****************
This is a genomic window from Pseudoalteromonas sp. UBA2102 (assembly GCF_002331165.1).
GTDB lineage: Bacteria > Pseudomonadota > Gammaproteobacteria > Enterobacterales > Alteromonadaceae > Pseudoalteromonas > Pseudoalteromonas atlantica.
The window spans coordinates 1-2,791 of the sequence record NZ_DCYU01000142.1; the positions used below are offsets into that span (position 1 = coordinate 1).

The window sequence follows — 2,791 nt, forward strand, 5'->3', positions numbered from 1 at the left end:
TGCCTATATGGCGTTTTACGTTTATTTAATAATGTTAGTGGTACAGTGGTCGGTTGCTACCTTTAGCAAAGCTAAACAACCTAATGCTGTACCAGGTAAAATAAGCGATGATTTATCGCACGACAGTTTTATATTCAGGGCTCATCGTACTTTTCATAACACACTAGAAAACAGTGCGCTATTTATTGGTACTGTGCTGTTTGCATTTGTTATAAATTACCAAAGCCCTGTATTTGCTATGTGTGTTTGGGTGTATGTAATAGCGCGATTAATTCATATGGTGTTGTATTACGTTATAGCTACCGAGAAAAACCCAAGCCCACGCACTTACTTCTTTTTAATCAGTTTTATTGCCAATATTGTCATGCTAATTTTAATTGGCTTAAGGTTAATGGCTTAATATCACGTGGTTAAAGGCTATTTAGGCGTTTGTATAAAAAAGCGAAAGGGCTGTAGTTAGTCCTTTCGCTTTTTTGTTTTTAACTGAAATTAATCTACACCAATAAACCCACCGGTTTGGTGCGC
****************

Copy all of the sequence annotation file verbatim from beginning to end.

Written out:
This is a genomic window from Pseudoalteromonas sp. UBA2102 (assembly GCF_002331165.1).
GTDB lineage: Bacteria > Pseudomonadota > Gammaproteobacteria > Enterobacterales > Alteromonadaceae > Pseudoalteromonas > Pseudoalteromonas atlantica.
The window spans coordinates 1-2,791 of the sequence record NZ_DCYU01000142.1; the positions used below are offsets into that span (position 1 = coordinate 1).

The window sequence follows — 2,791 nt, forward strand, 5'->3', positions numbered from 1 at the left end:
TGCCTATATGGCGTTTTACGTTTATTTAATAATGTTAGTGGTACAGTGGTCGGTTGCTACCTTTAGCAAAGCTAAACAACCTAATGCTGTACCAGGTAAAATAAGCGATGATTTATCGCACGACAGTTTTATATTCAGGGCTCATCGTACTTTTCATAACACACTAGAAAACAGTGCGCTATTTATTGGTACTGTGCTGTTTGCATTTGTTATAAATTACCAAAGCCCTGTATTTGCTATGTGTGTTTGGGTGTATGTAATAGCGCGATTAATTCATATGGTGTTGTATTACGTTATAGCTACCGAGAAAAACCCAAGCCCACGCACTTACTTCTTTTTAATCAGTTTTATTGCCAATATTGTCATGCTAATTTTAATTGGCTTAAGGTTAATGGCTTAATATCACGTGGTTAAAGGCTATTTAGGCGTTTGTATAAAAAAGCGAAAGGGCTGTAGTTAGTCCTTTCGCTTTTTTGTTTTTAACTGAAATTAATCTACACCAATAAACCCACCGGTTTGGTGCGC